halialkers: Green-skinned alien with four lights behind him caption "There is no war in Ba Sing Se" (ignorance is strenth)
There is one of the first great curiosities in the interwar era in terms of the evolution of WWI that the war east of the Rhine, involving Serbia, Bulgaria, Romania, the Ottomans, Austria-Hungary, Russia, and Germany was progressively written out of the histories. The curiosity here is that it is the Eastern Front of WWI that is more important than any other chapter of that war, perhaps *the* single most important phase of it. The fighting beginning with Tannenberg, Gnila Lipa, and Rava Russka replaced the grim, autocratic, anti-Semitic regime of Tsar Nicholas II, bungler of Mukden, with the totalitarian regimes of Lenin and Stalin. This fighting, however grim and bloody it was, ended relatively indecisively, and the Imperial Russian regime fell not from the defeats against Germany or the expensive victories against the Ottomans and Austria-Hungary so much as the stresses of two revolutionary governments and one using its old ties with the Germans to smash the other, followed by a civil war in which this one established the contours now not of Russian authoritarian absolutism, but instead the brutality of the Soviet era, the faceless, merciless state of Stalin and Lenin.

Nor did the war carry into the bloody battles in Salonika, or the Isonzo. Nor for that matter did the actual dashing maneuver campaigns of the victorious Allies in Palestine and in Iraq wind up getting coverage. The war as it appeared in the films and stories and memories of the time took two fashions: the one, shaped by the Fascist movement, with its Blood for Blood, All Teeth for One Tooth approach was that the war was a glorious, heroic thing. War was a civilizing force, it took boys and girls and made men and women out of them. War created, war restored, war made all things new. War was a comforting, rejuvenating, invigorating force. Thus the fascists began to organize a new society, orchestrated and run by the power of a single party controlling a theoretically all-powerful state, the army as the school of the nation, society geared for perpetual, endless war as a unifying force. Essentially this is Genghis Khan-ism, the society unified by spilling the blood of its enemies and making a boast about what big men it produces.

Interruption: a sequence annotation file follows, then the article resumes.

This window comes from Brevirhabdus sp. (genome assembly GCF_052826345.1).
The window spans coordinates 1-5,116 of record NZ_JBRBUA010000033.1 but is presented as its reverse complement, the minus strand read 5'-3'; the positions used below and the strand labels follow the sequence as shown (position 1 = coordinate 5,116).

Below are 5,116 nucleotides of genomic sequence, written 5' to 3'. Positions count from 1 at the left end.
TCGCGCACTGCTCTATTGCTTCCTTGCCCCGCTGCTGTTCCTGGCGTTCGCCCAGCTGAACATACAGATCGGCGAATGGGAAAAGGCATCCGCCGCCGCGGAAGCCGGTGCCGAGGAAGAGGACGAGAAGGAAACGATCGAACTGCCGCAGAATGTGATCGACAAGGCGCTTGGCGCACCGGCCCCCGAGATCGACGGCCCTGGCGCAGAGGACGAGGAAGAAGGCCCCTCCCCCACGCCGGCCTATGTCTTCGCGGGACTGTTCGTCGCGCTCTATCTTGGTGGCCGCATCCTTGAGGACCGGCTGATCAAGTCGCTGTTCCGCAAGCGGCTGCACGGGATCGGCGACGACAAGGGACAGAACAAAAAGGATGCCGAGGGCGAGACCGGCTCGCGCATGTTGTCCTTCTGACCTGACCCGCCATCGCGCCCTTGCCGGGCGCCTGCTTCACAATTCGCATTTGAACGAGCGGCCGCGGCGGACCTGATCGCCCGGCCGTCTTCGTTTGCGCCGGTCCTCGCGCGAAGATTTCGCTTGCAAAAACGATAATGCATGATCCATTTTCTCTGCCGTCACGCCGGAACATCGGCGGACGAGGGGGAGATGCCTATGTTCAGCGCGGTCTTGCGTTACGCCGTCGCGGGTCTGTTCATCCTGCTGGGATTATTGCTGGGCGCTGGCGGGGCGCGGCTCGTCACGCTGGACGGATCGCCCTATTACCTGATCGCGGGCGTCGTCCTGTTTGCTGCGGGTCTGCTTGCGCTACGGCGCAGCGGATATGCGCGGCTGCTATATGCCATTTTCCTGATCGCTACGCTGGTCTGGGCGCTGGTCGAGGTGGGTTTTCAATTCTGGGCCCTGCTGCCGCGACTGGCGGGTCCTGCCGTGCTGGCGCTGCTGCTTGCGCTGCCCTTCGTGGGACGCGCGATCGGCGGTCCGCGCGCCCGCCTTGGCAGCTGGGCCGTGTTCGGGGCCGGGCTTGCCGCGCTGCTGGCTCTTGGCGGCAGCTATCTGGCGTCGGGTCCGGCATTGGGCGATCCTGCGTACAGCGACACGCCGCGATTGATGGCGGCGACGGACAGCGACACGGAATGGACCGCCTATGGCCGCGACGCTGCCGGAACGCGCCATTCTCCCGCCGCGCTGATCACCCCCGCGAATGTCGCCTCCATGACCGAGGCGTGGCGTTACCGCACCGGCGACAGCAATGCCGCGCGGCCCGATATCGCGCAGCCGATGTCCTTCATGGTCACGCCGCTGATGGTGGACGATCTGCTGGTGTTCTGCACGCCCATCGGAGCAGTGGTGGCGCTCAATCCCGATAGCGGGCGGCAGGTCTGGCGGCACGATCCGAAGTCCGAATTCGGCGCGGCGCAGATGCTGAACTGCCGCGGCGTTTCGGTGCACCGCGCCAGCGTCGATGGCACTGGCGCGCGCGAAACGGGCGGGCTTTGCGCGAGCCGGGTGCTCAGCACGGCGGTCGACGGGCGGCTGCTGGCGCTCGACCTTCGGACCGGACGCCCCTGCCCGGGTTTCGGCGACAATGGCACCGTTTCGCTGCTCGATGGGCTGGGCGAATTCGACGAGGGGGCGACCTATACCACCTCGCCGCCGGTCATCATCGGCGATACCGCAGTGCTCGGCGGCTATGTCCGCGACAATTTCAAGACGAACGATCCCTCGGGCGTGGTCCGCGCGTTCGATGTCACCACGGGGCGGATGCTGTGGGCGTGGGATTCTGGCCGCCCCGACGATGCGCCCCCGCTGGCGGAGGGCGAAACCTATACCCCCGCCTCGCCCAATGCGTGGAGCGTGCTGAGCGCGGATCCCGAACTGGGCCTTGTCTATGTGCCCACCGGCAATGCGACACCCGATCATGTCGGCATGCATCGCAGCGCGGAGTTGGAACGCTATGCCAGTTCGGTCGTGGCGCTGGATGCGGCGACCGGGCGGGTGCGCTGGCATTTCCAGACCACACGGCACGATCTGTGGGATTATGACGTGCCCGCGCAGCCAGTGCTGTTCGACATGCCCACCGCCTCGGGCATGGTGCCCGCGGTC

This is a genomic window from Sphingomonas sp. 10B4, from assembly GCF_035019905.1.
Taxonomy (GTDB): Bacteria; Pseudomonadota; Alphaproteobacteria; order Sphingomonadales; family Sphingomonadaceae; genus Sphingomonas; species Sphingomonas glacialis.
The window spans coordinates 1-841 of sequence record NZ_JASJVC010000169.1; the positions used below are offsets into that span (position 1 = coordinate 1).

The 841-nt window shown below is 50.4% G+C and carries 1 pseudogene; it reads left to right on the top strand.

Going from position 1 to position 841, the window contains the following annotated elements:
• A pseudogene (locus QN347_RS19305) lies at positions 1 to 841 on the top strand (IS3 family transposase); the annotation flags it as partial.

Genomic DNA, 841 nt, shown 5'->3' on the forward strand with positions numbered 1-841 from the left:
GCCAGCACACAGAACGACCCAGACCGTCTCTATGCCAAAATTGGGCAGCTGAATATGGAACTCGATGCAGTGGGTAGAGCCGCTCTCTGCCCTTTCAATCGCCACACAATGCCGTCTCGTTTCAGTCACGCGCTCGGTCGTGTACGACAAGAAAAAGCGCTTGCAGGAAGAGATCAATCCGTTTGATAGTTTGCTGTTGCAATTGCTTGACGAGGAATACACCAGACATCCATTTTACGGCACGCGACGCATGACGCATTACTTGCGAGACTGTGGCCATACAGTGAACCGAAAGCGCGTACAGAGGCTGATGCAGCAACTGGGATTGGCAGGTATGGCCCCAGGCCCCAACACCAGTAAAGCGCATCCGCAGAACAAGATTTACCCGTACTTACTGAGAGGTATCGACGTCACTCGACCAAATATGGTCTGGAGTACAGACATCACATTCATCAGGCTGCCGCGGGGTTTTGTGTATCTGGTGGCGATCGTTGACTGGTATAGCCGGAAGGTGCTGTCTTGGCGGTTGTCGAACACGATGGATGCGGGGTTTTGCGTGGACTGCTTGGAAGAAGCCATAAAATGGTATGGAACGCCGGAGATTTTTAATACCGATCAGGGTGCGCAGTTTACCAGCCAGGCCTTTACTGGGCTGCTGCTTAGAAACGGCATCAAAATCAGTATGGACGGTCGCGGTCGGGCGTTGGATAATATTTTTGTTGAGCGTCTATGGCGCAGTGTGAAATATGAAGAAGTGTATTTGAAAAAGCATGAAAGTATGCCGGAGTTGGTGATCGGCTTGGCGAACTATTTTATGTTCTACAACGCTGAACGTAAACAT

The view most famous today is that of Hollywood, of Remarque, and of filtered and distorted poems by authors like Owen and Sassoon who became disillusioned with war in general, but not necessarily the industrial bloodbath that WWI had been in particular. This is the view that focuses on a distorted image of the Western Front, conflating it with the reality of the Isonzo War, meaningless attacks and counterattacks, launched by mad generals throwing uncomprehending soldiers at a hostile and faceless enemy whose purpose has been forgotten. Here the war became senseless, blundering violence, and it is this view that ultimately prevailed from the Western memory of the Second World War overshadowing the actual triumph and victory of the First.